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Secure Axcess, LLC v. PNC Bank National Association

United States Court of Appeals, Federal Circuit

February 21, 2017

SECURE AXCESS, LLC, Appellant
v.
PNC BANK NATIONAL ASSOCIATION, U.S. BANK NATIONAL ASSOCIATION, U.S. BANCORP, BANK OF THE WEST, SANTANDER BANK, N.A., ALLY FINANCIAL, INC., RAYMOND JAMES & ASSOCIATES, INC., TRUSTMARK NATIONAL BANK, NATIONWIDE BANK, CADENCE BANK, N.A., COMMERCE BANK, Appellees

         Appeal from the United States Patent and Trademark Office, Patent Trial and Appeal Board in No. CBM2014-00100.

          Andrew J. Wright, Bruster PLLC, Southlake, TX, argued for appellant. Also represented by ANTHONY Kyle Bruster; Eric M. Albritton, Albritton Law Firm, Longview, TX; Andre J. Bahou, Secure Axcess, LLC, Piano, TX; GREGORY J. GONSALVES, Falls Church, VA.

          GREGORY H. Lantier, Wilmer Cutler Pickering Hale and Dorr LLP, Washington, DC, argued for all appellees. Appellee PNC Bank National Association also represented by Brittany Blueitt Amadi; Wei Wang, Palo Alto, CA.

          Terence P. Ross, Katten Muchin Rosenman LLP, Washington, DC, for appellees U.S. Bank National Association, U.S. Bancorp.

          ANTHONY H. Son, Barnes & Thornburg LLP, Washington, DC, for appellees Bank of the West, Ally Financial, Inc., Cadence Bank, N.A. Appellee Cadence Bank, N.A. also represented by TONYA GRAY, Andrews Kurth LLP, Dallas, TX; Sean WOODEN, Washington, DC.

          Scott Wesley Parker, Parker Ibrahim & Berg LLC, Somerset, NJ, for appellee Santander Bank, N.A. Also represented by DIANE Ragosa.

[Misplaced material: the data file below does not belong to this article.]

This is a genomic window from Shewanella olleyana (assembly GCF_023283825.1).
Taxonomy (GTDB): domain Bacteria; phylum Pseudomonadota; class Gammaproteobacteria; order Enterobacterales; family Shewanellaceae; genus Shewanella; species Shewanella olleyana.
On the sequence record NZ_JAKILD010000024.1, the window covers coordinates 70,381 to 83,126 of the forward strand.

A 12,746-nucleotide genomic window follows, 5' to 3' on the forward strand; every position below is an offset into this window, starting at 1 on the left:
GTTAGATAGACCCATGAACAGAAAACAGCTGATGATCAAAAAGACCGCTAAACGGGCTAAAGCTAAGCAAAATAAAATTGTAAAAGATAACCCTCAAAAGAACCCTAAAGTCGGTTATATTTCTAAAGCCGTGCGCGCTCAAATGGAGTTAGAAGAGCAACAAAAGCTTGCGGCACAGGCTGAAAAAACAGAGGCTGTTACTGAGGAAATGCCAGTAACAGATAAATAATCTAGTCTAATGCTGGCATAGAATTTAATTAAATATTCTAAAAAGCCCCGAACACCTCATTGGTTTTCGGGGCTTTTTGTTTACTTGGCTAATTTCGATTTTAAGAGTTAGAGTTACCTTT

Jason Stewart Jackson, Kutak Rock LLP, Omaha, NE, for appellee Raymond James & Associates, Inc.

          ERIC C. Cohen, Brinks Gilson & Lione, Chicago, IL, for appellee Trustmark National Bank.

          Garret A. Leach, Kirkland & Ellis LLP, Chicago, IL, for appellee Nationwide Bank.

          Marc Wade Vander Tuig, Senniger Powers LLP, St. Louis, MO, for appellee Commerce Bank.

          Before LOURIE, Plager, and TARANTO, Circuit Judges.

          OPINION

          PLAGER Circuit Judge.

         This is a patent case-the issue turns on what is a covered business method patent. Appellant Secure Ax-cess, LLC ("Secure Axcess") challenges a Final Written Decision of the Patent Trial and Appeal Board ("Board" or "PTAB"). As part of that decision, the Board reaffirmed its determination that the patent at issue, U.S. Patent No. 7, 631, 191 ("'191 patent"), owned by Secure Axcess, was a covered business method ("CBM") patent under § 18 of the Leahy-Smith America Invents Act ("AIA"), Pub. L. No. 112-29, 125 Stat. 284 (2011). The Board further held that claims 1-32, all the claims in the patent, were unpatentable under that statute on the grounds that they would have been obvious under the cited prior art.

         On appeal, Secure Axcess challenges the Board's determination to decide the case as a covered business method patent, as well as the Board's obviousness determination. We agree with Secure Axcess on the first point and therefore do not reach the second. Recently, in Un-wired Planet, LLC v. Google Inc., 841 F.3d 1376, 1379-82 (Fed. Cir. 2016), we concluded that the Board-adopted characterization of CBM scope in that case was contrary to the statute. We draw the same conclusion here, and further conclude that the patent at issue is outside the definition of a CBM patent that Congress provided by statute.

         Background

         1. The Patent-at-Issue

         Secure Axcess owns the '191 patent, which issued from a continuation application of U.S. Patent Application No. 09/656, 074. That parent application issued as U.S. Patent No. 7, 203, 838 ("'838 patent"). The '191 and '838 patents have substantially the same written descriptions.

         The '191 patent is entitled "System and Method for Authenticating a Web Page." According to the patent, the "invention relates generally to computer security, and more particularly, to systems and methods for authenticating a web page." '191 patent at 1:16-18. The claims generally support this broad understanding. Claims 1 and 17 are illustrative.